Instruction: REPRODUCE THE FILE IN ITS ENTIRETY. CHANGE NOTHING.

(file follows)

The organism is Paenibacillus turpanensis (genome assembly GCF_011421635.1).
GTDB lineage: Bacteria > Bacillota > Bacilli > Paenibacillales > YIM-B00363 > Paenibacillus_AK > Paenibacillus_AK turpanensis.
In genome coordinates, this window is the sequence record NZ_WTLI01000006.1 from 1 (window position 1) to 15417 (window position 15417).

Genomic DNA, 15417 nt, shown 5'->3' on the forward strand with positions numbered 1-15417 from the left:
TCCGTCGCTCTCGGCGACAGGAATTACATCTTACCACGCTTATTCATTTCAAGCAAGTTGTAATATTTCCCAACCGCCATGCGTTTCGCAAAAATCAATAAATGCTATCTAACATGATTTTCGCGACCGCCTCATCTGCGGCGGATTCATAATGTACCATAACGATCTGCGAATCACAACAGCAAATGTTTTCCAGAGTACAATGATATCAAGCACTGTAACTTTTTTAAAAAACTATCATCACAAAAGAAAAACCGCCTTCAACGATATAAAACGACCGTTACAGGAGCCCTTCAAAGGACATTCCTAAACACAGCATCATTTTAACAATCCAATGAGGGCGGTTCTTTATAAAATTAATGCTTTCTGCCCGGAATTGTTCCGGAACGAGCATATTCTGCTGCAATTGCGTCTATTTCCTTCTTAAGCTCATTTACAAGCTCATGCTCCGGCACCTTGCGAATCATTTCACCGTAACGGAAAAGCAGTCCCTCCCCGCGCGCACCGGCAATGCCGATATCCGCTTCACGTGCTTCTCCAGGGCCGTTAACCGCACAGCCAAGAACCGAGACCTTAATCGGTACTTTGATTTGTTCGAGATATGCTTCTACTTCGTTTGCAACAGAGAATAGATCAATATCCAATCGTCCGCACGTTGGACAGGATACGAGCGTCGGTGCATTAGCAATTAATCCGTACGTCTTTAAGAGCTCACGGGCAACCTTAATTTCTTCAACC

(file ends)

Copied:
The organism is Paenibacillus turpanensis (genome assembly GCF_011421635.1).
GTDB lineage: Bacteria > Bacillota > Bacilli > Paenibacillales > YIM-B00363 > Paenibacillus_AK > Paenibacillus_AK turpanensis.
In genome coordinates, this window is the sequence record NZ_WTLI01000006.1 from 1 (window position 1) to 15417 (window position 15417).

Genomic DNA, 15417 nt, shown 5'->3' on the forward strand with positions numbered 1-15417 from the left:
TCCGTCGCTCTCGGCGACAGGAATTACATCTTACCACGCTTATTCATTTCAAGCAAGTTGTAATATTTCCCAACCGCCATGCGTTTCGCAAAAATCAATAAATGCTATCTAACATGATTTTCGCGACCGCCTCATCTGCGGCGGATTCATAATGTACCATAACGATCTGCGAATCACAACAGCAAATGTTTTCCAGAGTACAATGATATCAAGCACTGTAACTTTTTTAAAAAACTATCATCACAAAAGAAAAACCGCCTTCAACGATATAAAACGACCGTTACAGGAGCCCTTCAAAGGACATTCCTAAACACAGCATCATTTTAACAATCCAATGAGGGCGGTTCTTTATAAAATTAATGCTTTCTGCCCGGAATTGTTCCGGAACGAGCATATTCTGCTGCAATTGCGTCTATTTCCTTCTTAAGCTCATTTACAAGCTCATGCTCCGGCACCTTGCGAATCATTTCACCGTAACGGAAAAGCAGTCCCTCCCCGCGCGCACCGGCAATGCCGATATCCGCTTCACGTGCTTCTCCAGGGCCGTTAACCGCACAGCCAAGAACCGAGACCTTAATCGGTACTTTGATTTGTTCGAGATATGCTTCTACTTCGTTTGCAACAGAGAATAGATCAATATCCAATCGTCCGCACGTTGGACAGGATACGAGCGTCGGTGCATTAGCAATTAATCCGTACGTCTTTAAGAGCTCACGGGCAACCTTAATTTCTTCAACC